Got a used book the other day from Amazon. It's a Doctor Who tie-in novel called All-Consuming Fire and it teams the Doctor with Sherlock Holmes. Sounded like my kind of thing, and I am indeed enjoying it and will doubtless review it here once I've finished. When I opened the book though, a few items of interest fell out. One was an inventory slip from a Little Professor Bookstore in another state and the other, a movie ticket stub from The Lion King. What (as Holmes would say) can we infer from these objects? The Lion King was released in 1994, which is also the publishing date of the book. The book was probably purchased new at the Little Professor Bookstore since the inventory slip was present and since it's a UK book. Little Professor stores often had foreign editions. (There used to be one near me.) The fact that the book contained two bookmarks also supports this since few people use two in the same book, meaning that in all likelihood the slip was present at purchase and the ticket stub added later.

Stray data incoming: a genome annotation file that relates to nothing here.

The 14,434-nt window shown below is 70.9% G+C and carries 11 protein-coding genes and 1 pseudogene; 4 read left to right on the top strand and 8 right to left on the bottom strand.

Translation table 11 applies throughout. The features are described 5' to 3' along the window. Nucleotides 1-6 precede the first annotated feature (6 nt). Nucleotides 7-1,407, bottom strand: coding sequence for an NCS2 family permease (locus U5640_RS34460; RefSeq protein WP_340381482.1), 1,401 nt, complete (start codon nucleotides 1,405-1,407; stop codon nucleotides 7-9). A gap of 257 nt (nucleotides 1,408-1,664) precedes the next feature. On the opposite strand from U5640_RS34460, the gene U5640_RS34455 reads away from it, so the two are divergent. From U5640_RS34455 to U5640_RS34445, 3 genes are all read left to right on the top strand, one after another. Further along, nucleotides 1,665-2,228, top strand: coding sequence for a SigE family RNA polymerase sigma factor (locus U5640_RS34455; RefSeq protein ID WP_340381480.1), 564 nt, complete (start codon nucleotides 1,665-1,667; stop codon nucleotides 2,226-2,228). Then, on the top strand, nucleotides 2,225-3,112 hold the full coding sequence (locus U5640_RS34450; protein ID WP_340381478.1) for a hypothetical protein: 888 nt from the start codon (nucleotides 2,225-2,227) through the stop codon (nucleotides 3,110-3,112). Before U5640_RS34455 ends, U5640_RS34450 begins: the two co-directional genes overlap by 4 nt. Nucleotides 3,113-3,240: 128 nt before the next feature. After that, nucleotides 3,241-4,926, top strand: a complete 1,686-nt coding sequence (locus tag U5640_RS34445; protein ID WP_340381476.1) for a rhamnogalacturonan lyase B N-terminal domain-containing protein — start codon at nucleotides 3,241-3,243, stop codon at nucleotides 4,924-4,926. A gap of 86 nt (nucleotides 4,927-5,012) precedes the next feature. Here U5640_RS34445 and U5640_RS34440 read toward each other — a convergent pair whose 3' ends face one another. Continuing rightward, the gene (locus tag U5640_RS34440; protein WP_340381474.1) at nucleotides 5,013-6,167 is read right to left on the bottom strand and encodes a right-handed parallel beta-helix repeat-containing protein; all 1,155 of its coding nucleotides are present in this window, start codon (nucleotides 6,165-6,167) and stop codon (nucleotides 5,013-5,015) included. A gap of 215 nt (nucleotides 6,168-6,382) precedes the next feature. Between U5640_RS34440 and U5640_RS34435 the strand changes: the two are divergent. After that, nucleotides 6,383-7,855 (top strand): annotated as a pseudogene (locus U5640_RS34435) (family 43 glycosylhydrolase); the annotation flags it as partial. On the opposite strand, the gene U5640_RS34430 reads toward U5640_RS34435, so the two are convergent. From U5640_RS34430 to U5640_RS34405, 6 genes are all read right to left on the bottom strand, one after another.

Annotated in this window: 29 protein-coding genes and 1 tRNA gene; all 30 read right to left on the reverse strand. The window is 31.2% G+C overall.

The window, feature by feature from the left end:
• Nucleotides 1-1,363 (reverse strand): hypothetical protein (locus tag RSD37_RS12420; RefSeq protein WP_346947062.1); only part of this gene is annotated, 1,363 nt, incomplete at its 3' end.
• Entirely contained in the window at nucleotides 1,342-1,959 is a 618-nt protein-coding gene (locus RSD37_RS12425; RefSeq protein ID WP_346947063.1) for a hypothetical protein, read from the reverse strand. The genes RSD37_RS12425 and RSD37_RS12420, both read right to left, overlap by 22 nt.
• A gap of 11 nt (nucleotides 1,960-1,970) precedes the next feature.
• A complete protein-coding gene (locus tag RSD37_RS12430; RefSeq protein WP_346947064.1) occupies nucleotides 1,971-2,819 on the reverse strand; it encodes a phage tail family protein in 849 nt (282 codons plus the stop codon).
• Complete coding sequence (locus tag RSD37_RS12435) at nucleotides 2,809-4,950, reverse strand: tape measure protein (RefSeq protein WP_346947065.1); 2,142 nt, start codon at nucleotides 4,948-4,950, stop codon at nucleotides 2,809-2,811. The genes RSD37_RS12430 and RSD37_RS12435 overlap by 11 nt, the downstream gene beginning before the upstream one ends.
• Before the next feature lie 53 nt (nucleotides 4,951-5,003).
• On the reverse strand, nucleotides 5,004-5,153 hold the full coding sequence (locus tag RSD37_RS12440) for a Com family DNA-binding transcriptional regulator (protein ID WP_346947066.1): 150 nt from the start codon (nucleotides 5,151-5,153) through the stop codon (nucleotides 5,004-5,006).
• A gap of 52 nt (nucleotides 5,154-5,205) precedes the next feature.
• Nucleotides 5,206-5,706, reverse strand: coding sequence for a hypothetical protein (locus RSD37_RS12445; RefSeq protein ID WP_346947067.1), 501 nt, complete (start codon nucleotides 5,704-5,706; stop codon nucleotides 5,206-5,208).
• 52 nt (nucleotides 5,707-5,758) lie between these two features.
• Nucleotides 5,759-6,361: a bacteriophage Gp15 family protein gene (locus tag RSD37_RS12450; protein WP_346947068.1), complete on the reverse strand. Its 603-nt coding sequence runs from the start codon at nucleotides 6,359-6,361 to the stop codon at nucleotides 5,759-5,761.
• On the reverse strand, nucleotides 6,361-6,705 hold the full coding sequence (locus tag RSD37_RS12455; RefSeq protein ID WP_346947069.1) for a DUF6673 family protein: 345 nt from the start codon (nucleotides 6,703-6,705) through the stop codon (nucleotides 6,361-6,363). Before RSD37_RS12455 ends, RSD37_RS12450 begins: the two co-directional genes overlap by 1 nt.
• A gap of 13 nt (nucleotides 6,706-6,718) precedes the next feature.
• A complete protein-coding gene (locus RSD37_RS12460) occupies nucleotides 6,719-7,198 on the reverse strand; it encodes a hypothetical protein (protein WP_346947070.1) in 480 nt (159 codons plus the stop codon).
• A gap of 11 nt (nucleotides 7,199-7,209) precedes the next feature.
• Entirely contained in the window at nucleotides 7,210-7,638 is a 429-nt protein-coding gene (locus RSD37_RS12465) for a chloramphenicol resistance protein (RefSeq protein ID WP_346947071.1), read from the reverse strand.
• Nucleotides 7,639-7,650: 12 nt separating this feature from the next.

If we want to continue in a Sherlockian vein, I would suggest that the original owner of the book was female, probably in her early 20s in 1994 and that she was active in fandom then, but not so much now.
"Really, Holmes!" You say in your best Watson voice," That's going a bit too far."
Perhaps, but consider the facts. In 1994 Doctor Who had been off the air for five years. Only a fan would go to the trouble to pick up tie-in books for a series that didn't exist anymore, particularly since the book was from out of the country and fairly expensive. The condition of the book, flawless though apparently read (the bookmark, Watson) also supports this. Fans (like me) are usually very careful with their books.
Why female? Consider the ticket stub. It too is in perfect shape. No wrinkles, folds, etc. The likelihood is that the stub was placed in the book while the owner was still at the theater. Look at any stubs you've jammed into pocket or purse. Hardly pristine. Why would someone take a book to a movie theater? Because they were alone. I often see individuals reading before a films starts."But female and in her 20s, Holmes?" You say. Hello? She was in the theater alone to watch The Lion King. Doesn't sound very guy like. Even fanboy guy like. Sounds like a fangirl to me. The fact that she later traded the book away indicates a decline in fannish activity. So there you are.
Now of course, just as in a Sherlock Holmes story, there are countless other explanations for the slip and the stub, but wasn't that a fun exercise in Sherlockian thinking?